Difficulties in controlling HIV and TB infections in multi-experienced patients
© Benea et al; licensee BioMed Central Ltd. 2014
Published: 29 May 2014
The treatment of extra pulmonary tuberculosis in HIV infected patients experienced to antiretroviral therapy raises major issues of adherence, drug interactions, side effects and limited antiretroviral alternatives.
This is the case of a 24 year old woman from countryside, most probably infected in 1989. She was diagnosed with HIV infection in 2000 after repeated admissions in hospital for pneumonia. She started ART when diagnosed with a favorable evolution: CD4 cell count increased from 200 to 674 cells/cmm, and HIV RNA levels became undetectable. She turned 18 in 2008 and refused to take her treatment for almost two years. She returned to the hospital in April 2010 with a CD4 cell count of 140 cells/cmm. She started again antiretroviral therapy with ABC+3TC+FPV/r.
In April 2013 she is admitted with night sweats, chills and fever. At that time her CD4 cell count was 144 cells/cmm and had 461,000 copies/mL RNA-HIV. Her chest XR showed right pleural effusion, widened mediastinum and the CT revealed infiltrative-like lesion at subcarinal and retrocarinal level. Biopsy was performed and she was diagnosed with ganglionary tuberculosis. She started anti-TB treatment HRZE 7/7 and the ART was changed to ABC+RAL+T20.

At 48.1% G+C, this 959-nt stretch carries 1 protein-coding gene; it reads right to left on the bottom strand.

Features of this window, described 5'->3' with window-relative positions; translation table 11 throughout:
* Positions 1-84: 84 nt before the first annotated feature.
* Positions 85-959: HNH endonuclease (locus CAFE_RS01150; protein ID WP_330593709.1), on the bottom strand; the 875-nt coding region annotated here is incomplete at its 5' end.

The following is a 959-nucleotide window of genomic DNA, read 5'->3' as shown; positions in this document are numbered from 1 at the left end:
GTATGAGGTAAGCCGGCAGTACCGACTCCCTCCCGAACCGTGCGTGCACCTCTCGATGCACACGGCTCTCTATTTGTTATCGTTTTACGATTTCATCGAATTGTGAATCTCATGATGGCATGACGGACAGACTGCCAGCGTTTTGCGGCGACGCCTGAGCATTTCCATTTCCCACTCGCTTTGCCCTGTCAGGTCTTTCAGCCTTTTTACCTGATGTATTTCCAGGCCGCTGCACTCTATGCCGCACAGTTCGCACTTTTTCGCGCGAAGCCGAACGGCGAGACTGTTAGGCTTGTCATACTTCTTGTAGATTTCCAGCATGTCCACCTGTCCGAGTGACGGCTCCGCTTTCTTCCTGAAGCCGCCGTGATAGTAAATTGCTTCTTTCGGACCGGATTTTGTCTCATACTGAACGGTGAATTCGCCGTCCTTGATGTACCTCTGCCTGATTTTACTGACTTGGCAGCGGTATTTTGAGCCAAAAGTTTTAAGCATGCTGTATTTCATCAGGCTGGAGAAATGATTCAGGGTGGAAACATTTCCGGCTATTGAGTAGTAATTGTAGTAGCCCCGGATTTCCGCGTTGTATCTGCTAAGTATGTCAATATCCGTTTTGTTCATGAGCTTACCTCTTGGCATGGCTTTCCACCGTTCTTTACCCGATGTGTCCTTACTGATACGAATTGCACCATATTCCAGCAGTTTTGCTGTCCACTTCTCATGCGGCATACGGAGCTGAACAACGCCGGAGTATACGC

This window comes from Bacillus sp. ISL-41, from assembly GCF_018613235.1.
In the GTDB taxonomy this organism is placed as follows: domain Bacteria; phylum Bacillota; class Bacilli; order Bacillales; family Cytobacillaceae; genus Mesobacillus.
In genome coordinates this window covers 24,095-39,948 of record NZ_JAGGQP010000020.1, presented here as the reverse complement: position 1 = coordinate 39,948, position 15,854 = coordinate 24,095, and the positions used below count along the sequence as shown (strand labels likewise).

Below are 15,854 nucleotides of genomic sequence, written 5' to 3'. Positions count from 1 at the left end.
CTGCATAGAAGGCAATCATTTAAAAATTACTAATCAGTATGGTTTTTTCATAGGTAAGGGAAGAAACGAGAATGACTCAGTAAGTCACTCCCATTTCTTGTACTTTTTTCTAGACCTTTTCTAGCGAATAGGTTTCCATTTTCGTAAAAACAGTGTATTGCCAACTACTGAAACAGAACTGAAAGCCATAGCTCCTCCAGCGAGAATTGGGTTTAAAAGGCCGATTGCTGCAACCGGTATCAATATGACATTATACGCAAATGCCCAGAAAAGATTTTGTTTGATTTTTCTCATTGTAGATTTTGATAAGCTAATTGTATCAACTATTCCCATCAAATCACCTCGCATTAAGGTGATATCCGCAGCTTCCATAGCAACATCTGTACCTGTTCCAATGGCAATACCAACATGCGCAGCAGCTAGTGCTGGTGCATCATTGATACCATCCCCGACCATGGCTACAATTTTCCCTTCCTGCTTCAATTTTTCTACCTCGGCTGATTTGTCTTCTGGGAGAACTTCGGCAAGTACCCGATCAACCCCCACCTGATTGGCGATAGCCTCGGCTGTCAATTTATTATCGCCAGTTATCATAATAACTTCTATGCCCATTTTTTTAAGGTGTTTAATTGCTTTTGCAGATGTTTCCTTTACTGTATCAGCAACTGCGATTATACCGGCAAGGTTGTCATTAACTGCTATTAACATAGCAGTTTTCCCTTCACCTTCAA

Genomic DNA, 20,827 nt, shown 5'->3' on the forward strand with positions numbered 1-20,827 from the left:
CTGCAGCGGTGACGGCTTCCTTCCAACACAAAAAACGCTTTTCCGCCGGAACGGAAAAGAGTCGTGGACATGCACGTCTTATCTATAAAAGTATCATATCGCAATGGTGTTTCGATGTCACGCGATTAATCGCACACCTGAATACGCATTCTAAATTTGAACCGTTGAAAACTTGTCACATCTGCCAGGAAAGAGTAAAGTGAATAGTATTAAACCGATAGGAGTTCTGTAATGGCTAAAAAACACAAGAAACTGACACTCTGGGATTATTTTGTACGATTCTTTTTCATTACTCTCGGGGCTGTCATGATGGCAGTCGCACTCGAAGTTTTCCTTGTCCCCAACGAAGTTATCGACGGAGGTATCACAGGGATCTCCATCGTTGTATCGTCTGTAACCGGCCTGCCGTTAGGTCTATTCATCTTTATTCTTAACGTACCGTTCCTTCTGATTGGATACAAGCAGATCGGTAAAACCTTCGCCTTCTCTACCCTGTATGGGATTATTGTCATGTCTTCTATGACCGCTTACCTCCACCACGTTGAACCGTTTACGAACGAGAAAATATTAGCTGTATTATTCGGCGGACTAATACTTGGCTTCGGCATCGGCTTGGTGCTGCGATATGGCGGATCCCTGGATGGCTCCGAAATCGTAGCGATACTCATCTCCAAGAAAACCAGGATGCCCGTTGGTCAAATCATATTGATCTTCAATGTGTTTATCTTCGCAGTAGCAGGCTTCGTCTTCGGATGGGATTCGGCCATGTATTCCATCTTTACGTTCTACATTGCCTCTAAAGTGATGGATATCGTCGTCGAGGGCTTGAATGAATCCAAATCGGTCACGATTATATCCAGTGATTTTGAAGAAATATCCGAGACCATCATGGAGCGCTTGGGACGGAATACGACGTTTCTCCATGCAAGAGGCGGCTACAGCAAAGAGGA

The anti-TB regimen is changed after three months to rifampicin and isoniazid 7/7 because she accused arthralgias, tingling of the extremities, blurred vision and decreased visual acuity. She was diagnosed with hyperuricemia (pyrazinamide) and optic and peripheral neuritis (ethambutol).
New visit at the clinic for fatigability, after 7 months of antiretroviral therapy with ABV+RAL+T20. The CD4 cell count was 9 cells/cmm and RNA-HIV was 61,000 copies/mL. She admits taking 1 cp of Raltegravir BID, but denies any other adherence problem. The resistance test showed evidence of resistance to some NRTIs, to all NNRTIs, to RAL and no resistance to PIs. The tropism test showed that maraviroc can be used. We have excluded relapse of tuberculosis and other diseases associated. The ART was changed again to TDF+DRV/r+MRV and the anti-TB treatment is change to isoniazid and moxifloxacin.
Adherence can be an important issue when treating patients for long periods of time. Other important issues are the drug-drug interactions (rifampicin – PIs) and the increased side effects which may lead to loss of good friends (Raltegravir). The poor outcome for this patient may be due to poor HIV and tuberculosis control.
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